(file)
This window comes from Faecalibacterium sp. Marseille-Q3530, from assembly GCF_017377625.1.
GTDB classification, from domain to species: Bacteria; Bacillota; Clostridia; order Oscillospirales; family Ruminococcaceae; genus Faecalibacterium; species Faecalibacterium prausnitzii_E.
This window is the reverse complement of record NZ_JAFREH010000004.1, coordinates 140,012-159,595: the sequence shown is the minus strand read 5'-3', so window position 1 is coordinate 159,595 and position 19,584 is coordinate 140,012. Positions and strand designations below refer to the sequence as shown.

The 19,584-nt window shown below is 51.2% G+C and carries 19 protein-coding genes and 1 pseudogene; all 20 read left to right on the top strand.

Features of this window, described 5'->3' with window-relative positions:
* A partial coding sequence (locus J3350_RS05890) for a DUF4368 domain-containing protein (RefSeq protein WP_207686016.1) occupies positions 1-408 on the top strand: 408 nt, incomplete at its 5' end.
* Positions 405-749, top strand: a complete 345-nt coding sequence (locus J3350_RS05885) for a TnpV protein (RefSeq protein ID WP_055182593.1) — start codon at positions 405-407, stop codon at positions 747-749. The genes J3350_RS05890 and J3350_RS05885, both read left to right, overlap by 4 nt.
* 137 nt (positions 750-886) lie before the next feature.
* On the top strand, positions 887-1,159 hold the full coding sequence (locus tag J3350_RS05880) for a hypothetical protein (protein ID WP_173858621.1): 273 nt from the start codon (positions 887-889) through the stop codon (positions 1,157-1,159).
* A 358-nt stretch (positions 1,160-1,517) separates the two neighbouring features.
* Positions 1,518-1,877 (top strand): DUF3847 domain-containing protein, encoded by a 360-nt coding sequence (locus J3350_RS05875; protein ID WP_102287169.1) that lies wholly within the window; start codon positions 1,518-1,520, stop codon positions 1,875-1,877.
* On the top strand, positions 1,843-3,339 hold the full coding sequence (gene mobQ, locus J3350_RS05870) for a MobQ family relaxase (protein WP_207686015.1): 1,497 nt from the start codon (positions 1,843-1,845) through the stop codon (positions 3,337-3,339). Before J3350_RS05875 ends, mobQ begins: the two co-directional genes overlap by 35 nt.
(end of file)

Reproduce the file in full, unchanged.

This window comes from Faecalibacterium sp. Marseille-Q3530, from assembly GCF_017377625.1.
GTDB classification, from domain to species: Bacteria; Bacillota; Clostridia; order Oscillospirales; family Ruminococcaceae; genus Faecalibacterium; species Faecalibacterium prausnitzii_E.
This window is the reverse complement of record NZ_JAFREH010000004.1, coordinates 140,012-159,595: the sequence shown is the minus strand read 5'-3', so window position 1 is coordinate 159,595 and position 19,584 is coordinate 140,012. Positions and strand designations below refer to the sequence as shown.

The 19,584-nt window shown below is 51.2% G+C and carries 19 protein-coding genes and 1 pseudogene; all 20 read left to right on the top strand.

Features of this window, described 5'->3' with window-relative positions:
* A partial coding sequence (locus J3350_RS05890) for a DUF4368 domain-containing protein (RefSeq protein WP_207686016.1) occupies positions 1-408 on the top strand: 408 nt, incomplete at its 5' end.
* Positions 405-749, top strand: a complete 345-nt coding sequence (locus J3350_RS05885) for a TnpV protein (RefSeq protein ID WP_055182593.1) — start codon at positions 405-407, stop codon at positions 747-749. The genes J3350_RS05890 and J3350_RS05885, both read left to right, overlap by 4 nt.
* 137 nt (positions 750-886) lie before the next feature.
* On the top strand, positions 887-1,159 hold the full coding sequence (locus tag J3350_RS05880) for a hypothetical protein (protein ID WP_173858621.1): 273 nt from the start codon (positions 887-889) through the stop codon (positions 1,157-1,159).
* A 358-nt stretch (positions 1,160-1,517) separates the two neighbouring features.
* Positions 1,518-1,877 (top strand): DUF3847 domain-containing protein, encoded by a 360-nt coding sequence (locus J3350_RS05875; protein ID WP_102287169.1) that lies wholly within the window; start codon positions 1,518-1,520, stop codon positions 1,875-1,877.
* On the top strand, positions 1,843-3,339 hold the full coding sequence (gene mobQ, locus J3350_RS05870) for a MobQ family relaxase (protein WP_207686015.1): 1,497 nt from the start codon (positions 1,843-1,845) through the stop codon (positions 3,337-3,339). Before J3350_RS05875 ends, mobQ begins: the two co-directional genes overlap by 35 nt.